Many financial institutions are poised to increase their blockchain spending in 2021, according to an upcoming survey from Deloitte titled "Financial Services Industry Outlooks 2020."
Preliminary results shared with Cointelegraph indicate that 27% of the institutions surveyed expect a “slight increase in spend” for blockchain and distributed ledger technology, while 14% are expecting a large increase. A further 33% expect no change, with the remaining 27% looking to cut their expenditure slightly.
The survey was held between July and August 2020. Respondents included 800 senior executives at financial institutions — banks, payments companies, insurance companies, hedge funds, and other investment companies. The companies were required to have posted at least $1 billion in revenue in 2019 to be included in the survey.
The survey grouped blockchain with a variety of other emerging technologies. While it was not the most popular overall, the technology appears to be quite polarizing: The percentage of institutions that expect a large expenditure increase is the second-highest in the sample, with just cloud computing edging slightly ahead at 15%.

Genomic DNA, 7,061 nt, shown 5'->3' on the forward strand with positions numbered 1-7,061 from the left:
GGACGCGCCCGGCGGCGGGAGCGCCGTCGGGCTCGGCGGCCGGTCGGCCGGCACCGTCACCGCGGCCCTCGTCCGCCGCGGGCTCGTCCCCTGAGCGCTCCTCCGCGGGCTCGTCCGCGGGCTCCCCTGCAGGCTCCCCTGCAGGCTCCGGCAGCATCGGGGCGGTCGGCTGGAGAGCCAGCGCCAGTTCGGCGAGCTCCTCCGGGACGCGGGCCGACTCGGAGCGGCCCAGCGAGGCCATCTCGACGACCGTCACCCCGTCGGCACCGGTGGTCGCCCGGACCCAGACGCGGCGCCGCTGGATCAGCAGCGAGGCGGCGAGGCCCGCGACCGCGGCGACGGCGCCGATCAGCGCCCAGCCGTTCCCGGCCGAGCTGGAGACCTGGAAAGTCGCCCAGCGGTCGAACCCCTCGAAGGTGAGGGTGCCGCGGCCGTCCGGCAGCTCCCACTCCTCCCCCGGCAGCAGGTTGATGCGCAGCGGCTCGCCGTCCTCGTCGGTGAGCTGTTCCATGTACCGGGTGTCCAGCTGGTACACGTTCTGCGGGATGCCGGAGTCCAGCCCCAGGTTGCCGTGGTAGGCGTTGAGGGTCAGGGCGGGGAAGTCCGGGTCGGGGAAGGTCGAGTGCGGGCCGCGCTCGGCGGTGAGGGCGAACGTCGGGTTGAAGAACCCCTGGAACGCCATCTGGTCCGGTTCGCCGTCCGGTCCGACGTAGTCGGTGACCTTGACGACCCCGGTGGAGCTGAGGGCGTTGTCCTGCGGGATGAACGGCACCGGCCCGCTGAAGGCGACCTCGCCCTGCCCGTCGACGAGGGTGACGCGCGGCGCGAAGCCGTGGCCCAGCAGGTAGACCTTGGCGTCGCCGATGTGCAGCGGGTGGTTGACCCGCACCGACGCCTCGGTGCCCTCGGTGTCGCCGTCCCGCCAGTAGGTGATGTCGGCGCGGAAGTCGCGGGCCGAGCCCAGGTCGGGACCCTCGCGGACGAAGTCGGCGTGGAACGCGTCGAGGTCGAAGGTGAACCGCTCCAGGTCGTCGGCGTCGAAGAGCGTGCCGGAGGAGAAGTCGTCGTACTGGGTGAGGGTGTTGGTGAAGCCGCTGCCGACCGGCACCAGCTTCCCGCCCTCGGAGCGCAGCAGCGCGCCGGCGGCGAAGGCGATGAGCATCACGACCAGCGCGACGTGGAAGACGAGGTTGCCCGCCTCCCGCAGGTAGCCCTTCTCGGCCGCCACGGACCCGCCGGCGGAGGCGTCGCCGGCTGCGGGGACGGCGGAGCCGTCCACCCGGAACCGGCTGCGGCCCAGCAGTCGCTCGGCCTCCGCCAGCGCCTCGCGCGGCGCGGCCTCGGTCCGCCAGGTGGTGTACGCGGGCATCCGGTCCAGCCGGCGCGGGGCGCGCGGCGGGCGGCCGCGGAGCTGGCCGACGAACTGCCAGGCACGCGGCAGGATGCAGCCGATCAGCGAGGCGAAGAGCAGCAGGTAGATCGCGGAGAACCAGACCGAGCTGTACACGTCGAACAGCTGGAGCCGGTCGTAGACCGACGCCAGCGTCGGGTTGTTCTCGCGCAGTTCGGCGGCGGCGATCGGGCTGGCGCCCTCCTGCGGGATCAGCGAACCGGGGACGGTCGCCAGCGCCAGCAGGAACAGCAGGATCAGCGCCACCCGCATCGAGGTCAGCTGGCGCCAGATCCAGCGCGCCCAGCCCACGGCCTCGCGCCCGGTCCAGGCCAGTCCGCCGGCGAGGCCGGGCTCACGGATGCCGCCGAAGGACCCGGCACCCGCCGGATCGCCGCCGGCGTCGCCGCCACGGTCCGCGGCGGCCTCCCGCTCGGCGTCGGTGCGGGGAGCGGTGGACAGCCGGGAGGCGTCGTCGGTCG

Conversely, only robotic process automation left more institutions unimpressed, as 35% of them expect to wind down their expenditure. Artificial intelligence is a close third, with 26% of respondents expecting to reduce investment.
Financial institutions may also be looking to boost investment in data privacy and cybersecurity — fields that could potentially employ a number of blockchain-based solutions.
Commenting on the report, Richard Walker, head of Deloitte’s financial services blockchain team, said that 2021 will be “a break-out year for blockchain and digital ledger technologies.”
Following years of promises and expectations, “People will be surprised by the perceived speed and impact in this space next year,” he added.
The report follows a similarly positive survey conducted by Deloitte in February, which noted that 39% of companies worldwide already had blockchain technology integrated in production.